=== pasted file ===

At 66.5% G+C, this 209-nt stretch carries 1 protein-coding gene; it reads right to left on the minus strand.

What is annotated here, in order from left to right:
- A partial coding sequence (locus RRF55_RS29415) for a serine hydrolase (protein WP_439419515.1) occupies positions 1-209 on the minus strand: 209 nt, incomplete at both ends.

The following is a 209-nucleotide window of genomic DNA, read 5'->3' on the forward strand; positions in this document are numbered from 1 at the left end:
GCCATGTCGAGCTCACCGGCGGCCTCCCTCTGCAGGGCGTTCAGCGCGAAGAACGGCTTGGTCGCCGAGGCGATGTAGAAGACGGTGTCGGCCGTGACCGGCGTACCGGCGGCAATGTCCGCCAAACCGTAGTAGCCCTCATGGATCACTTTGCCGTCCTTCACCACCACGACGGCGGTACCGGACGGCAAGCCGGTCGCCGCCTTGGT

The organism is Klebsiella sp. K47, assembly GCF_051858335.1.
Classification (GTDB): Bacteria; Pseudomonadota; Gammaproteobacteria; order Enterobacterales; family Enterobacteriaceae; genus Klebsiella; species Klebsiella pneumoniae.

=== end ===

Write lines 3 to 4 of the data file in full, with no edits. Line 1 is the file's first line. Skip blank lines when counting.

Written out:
- A partial coding sequence (locus RRF55_RS29415) for a serine hydrolase (protein WP_439419515.1) occupies positions 1-209 on the minus strand: 209 nt, incomplete at both ends.

The following is a 209-nucleotide window of genomic DNA, read 5'->3' on the forward strand; positions in this document are numbered from 1 at the left end: